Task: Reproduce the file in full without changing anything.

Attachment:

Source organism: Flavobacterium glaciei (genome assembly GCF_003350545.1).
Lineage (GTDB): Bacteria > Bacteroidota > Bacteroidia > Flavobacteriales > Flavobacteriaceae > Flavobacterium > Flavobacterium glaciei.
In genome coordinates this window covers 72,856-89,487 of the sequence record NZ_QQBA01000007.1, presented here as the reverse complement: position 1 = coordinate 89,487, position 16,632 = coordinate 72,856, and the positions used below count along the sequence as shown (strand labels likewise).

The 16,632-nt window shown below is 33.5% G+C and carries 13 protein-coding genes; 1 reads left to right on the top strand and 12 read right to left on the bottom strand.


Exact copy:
Source organism: Flavobacterium glaciei (genome assembly GCF_003350545.1).
Lineage (GTDB): Bacteria > Bacteroidota > Bacteroidia > Flavobacteriales > Flavobacteriaceae > Flavobacterium > Flavobacterium glaciei.
In genome coordinates this window covers 72,856-89,487 of the sequence record NZ_QQBA01000007.1, presented here as the reverse complement: position 1 = coordinate 89,487, position 16,632 = coordinate 72,856, and the positions used below count along the sequence as shown (strand labels likewise).

The 16,632-nt window shown below is 33.5% G+C and carries 13 protein-coding genes; 1 reads left to right on the top strand and 12 read right to left on the bottom strand.